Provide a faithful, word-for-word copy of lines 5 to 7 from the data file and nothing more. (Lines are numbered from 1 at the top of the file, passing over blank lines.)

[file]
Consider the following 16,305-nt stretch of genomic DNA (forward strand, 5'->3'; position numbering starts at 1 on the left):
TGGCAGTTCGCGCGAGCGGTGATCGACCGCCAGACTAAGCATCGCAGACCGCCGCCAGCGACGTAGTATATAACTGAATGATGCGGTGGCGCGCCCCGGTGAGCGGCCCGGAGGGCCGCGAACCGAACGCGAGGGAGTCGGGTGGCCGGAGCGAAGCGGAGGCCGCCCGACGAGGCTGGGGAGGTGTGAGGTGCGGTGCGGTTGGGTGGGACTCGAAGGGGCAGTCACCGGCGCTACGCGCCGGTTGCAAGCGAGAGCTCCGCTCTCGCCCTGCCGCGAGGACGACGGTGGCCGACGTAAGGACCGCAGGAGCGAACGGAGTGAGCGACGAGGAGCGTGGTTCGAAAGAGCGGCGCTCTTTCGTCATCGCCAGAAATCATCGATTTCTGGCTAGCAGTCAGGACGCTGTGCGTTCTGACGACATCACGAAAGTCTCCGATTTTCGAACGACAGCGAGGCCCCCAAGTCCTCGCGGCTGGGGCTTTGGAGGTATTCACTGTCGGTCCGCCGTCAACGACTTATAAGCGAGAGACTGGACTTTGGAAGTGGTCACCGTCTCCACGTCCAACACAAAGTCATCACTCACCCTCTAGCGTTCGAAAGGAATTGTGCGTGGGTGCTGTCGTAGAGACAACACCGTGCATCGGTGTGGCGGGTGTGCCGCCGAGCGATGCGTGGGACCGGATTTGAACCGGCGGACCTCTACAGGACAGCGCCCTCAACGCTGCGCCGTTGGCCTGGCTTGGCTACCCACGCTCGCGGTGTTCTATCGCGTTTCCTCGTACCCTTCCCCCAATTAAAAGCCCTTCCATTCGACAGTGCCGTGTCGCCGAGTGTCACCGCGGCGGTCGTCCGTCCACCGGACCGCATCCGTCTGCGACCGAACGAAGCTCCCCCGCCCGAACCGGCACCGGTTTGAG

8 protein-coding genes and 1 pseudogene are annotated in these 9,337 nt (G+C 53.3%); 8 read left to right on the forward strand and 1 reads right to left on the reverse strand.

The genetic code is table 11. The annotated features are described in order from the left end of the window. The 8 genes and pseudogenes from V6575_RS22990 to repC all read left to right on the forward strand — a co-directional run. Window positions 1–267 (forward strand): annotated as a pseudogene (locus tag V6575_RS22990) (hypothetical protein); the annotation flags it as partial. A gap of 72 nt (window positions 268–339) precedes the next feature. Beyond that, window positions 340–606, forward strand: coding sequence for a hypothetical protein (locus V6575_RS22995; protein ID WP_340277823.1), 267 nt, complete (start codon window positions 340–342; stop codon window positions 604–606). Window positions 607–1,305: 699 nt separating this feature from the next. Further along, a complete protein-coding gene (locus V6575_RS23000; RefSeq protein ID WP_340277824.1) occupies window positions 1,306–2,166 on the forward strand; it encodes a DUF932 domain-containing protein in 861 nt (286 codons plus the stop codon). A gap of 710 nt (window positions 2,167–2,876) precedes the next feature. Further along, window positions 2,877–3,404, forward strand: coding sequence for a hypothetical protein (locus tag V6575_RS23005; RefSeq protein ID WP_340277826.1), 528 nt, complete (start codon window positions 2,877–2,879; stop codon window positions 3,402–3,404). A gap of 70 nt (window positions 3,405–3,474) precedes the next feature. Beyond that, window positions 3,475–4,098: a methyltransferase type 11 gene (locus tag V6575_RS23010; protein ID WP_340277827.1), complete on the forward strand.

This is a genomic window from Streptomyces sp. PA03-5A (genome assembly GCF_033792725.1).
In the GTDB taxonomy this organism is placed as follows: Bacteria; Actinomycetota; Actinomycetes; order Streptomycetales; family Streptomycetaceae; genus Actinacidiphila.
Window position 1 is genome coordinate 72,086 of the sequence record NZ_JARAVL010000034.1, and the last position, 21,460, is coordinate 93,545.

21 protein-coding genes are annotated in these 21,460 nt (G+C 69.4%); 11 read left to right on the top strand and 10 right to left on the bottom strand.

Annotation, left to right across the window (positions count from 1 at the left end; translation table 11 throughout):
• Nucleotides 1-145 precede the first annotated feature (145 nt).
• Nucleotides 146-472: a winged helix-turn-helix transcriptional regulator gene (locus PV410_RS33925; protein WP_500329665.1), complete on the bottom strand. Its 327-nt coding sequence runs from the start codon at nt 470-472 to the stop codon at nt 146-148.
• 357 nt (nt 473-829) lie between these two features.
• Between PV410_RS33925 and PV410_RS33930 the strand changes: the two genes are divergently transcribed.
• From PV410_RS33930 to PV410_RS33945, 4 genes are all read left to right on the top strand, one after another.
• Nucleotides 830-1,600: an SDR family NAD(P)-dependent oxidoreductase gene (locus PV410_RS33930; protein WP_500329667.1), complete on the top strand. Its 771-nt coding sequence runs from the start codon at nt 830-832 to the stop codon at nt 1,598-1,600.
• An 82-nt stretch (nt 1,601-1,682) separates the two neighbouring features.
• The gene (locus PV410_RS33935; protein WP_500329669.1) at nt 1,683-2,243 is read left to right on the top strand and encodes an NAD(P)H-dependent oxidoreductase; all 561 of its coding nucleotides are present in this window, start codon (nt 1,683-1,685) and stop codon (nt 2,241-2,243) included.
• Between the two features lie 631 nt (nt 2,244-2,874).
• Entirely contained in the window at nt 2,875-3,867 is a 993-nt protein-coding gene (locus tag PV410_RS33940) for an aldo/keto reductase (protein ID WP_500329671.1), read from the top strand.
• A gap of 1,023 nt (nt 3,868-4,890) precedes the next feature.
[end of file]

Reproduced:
This is a genomic window from Streptomyces sp. PA03-5A (genome assembly GCF_033792725.1).
In the GTDB taxonomy this organism is placed as follows: Bacteria; Actinomycetota; Actinomycetes; order Streptomycetales; family Streptomycetaceae; genus Actinacidiphila.
Window position 1 is genome coordinate 72,086 of the sequence record NZ_JARAVL010000034.1, and the last position, 21,460, is coordinate 93,545.